The longest tenured Blue Jay has finally hit free agency, with The longest tenured Blue Jay has finally hit free agency, with

Toronto Blue Jays 2016 Year in Review: Jose Bautista

Oct 18, 2016; Toronto, Ontario, CAN; Toronto Blue Jays right fielder Jose Bautista (19) reacts after hitting a fly ball during the fifth inning against the Cleveland Indians in game four of the 2016 ALCS playoff baseball series at Rogers Centre. Mandatory Credit: John E. Sokolowski-USA TODAY Sports
Oct 18, 2016; Toronto, Ontario, CAN; Toronto Blue Jays right fielder Jose Bautista (19) reacts after hitting a fly ball during the fifth inning against the Cleveland Indians in game four of the 2016 ALCS playoff baseball series at Rogers Centre. Mandatory Credit: John E. Sokolowski-USA TODAY Sports /
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The longest tenured Blue Jay has finally hit free agency, with Jose Bautista joining the open market for the first time on Tuesday

Jose Bautista has been a fixture in the Blue Jays’ outfield for over eight years now. He was acquired in 2008 from the Pittsburgh Pirates in exchange for Robinzon Diaz, which will undoubtedly go down as one of the best trades the Blue Jays ever make.

Since 2010, Bautista leads all MLB hitters in home runs with 249, including a 2010 season with a career high 54, which he followed with 43 the following year, leading the American League both times. The free-agent-to-be told reporters in spring training that there would be “no hometown discount”, thus, putting the pressure on himself to perform to the highest standard.

The Good

Despite struggling with injuries throughout the season, Bautista still showed plenty of ways he can bring value to the diamond. He managed a .366 OBP, walking 87 times in 517 plate appearances. Although his power numbers were down, he finished with 24 doubles to go with his 22 home runs. They may not be the video game numbers we’ve gotten used to, but he still put fear into opposing pitchers when he stepped into the box.

Having shown resistance to change in the past, Bautista willingly accepted a move to the leadoff spot to try and spark the offence, and also moved from 3rd in the order to 4th without comment. Flipping Bautista and the red-hot Edwin Encarnacion in the lineup was a no brainer, and it was a positive reflection on Bautista that he didn’t complain (publicly at least).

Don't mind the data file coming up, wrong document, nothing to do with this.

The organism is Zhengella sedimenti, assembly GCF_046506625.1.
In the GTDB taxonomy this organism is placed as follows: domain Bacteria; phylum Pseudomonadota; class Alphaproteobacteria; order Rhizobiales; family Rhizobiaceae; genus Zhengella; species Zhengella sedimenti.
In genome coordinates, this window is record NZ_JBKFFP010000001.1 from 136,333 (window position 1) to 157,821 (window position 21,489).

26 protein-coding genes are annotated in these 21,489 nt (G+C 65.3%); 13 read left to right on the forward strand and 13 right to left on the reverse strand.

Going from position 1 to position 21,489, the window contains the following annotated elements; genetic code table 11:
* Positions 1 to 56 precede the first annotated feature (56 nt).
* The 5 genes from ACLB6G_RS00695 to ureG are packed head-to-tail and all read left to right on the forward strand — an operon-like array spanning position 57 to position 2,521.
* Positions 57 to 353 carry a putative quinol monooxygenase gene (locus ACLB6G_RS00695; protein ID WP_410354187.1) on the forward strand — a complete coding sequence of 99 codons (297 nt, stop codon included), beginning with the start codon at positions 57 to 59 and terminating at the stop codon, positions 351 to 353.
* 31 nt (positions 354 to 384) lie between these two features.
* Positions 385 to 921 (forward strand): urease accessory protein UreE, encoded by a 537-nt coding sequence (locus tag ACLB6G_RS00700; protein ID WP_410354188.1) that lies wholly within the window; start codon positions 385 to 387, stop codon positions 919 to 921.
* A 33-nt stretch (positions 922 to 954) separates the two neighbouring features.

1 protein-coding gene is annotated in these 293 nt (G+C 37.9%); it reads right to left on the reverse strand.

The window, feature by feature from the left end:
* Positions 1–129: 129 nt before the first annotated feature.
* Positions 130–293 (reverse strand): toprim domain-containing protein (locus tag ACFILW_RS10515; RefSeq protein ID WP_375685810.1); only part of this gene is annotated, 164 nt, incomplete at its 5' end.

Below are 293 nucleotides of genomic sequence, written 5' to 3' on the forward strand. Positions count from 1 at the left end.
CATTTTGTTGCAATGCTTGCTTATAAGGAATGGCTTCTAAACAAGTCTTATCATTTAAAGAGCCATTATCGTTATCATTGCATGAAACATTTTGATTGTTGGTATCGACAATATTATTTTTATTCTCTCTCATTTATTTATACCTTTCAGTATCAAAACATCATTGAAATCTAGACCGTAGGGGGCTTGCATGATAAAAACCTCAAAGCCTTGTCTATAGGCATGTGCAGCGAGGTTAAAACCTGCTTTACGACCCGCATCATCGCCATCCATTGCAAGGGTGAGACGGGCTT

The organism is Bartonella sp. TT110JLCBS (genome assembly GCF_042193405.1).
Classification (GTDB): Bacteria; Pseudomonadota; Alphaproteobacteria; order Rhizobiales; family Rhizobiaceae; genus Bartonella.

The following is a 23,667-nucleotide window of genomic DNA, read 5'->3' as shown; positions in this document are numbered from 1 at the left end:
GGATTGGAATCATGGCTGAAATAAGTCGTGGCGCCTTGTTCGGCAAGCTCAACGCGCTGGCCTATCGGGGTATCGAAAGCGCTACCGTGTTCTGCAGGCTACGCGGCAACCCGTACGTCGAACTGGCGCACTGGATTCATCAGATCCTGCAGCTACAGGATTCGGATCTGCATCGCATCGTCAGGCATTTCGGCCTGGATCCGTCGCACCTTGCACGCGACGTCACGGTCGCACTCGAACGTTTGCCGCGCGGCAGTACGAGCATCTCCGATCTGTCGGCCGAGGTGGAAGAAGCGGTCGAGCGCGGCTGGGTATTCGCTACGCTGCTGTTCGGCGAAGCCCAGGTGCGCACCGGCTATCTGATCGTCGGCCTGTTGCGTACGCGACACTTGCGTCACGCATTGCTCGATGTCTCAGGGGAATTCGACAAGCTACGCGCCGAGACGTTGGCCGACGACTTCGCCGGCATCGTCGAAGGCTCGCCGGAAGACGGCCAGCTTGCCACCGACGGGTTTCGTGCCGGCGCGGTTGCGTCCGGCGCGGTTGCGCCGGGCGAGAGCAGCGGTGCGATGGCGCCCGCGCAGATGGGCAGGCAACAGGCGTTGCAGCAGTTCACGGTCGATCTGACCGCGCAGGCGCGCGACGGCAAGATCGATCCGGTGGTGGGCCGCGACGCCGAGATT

He came through in the playoffs with a big home run against Baltimore in the Wild Card game, and another against Texas in the ALDS, but largely struggled in the postseason outside of those moments.

The Bad

The six time All-Star came into the 2016 looking to continue his dominant play and set himself up for one last big free agent contract. Bautista has never been a free agent since becoming an All-Star, as he signed a five-year, $65 million extension with the Jays back in 2010. At the time, it looked like a possible risk for the Blue Jays, but it’s worked out extremely well in their favour.

Unfortunately for the slugger, his season did not go as planned. He was injured twice, first on a grade 2 turf toe injury, and then with a sprained knee. All told, Bautista missed 46 games, and struggled to regain his form even while he was on the field.

He finished with his lowest home run total since 2009 (22), lowest slugging percentage (.452), and OBP (.817). On defence he became a liability in the outfield, finishing with a -8 in Rdrs (defensive runs saved above average).

Lastly, he finished the season with a +1.0 bWAR. Being on the positive side of WAR is definitely a good thing, but the Dominican averaged 5.1 bWAR per season from 2013-2015, and set a career high with 8.1 in 2011.

The Future

It’s hard to say what comes next for Bautista. He will be extended the qualifying offer by the Blue Jays, but it’s highly unlikely he’ll accept. He’ll be a free agent for the first time on Tuesday, and there should be several interested clubs around the MLB.

However, Bautista’s stock took some important hits this season, and it’s possible he’s no longer viewed as a defensively capable player. If that’s the case, it could eliminate the National League from bidding on the slugger, which cuts his market in half.

While it’s highly unlikely for Bautista to approach the rumoured ask of “six years/150 million” that was reported in spring training, the former 20th round pick will likely be priced out of returning to Toronto. The Blue Jays have several dominoes to fall this offseason including the free agency of Encarnacion, so while anything could happen, expect to see the former franchise face in another jersey next season.

All it takes is one front office to believe that the six-time All-Star is worth a risk, and it’s hard to imagine there won’t be at least one.

Next: Blue Jays free agency: High-end relief options, likelihoods

Other Toronto Blue Jays ‘Year in Review’ Profiles:  

Michael Saunders   Ryan Goins   Ezequiel Carrera   Joe Biagini
Chris Colabello   Aaron Loup   Kevin Pillar   Melvin Upton Jr.
Justin Smoak    Francisco Liriano    Ryan Tepera    Devon Travis
J.A. Happ   Roberto Osuna   Marcus Stroman   Jason Grilli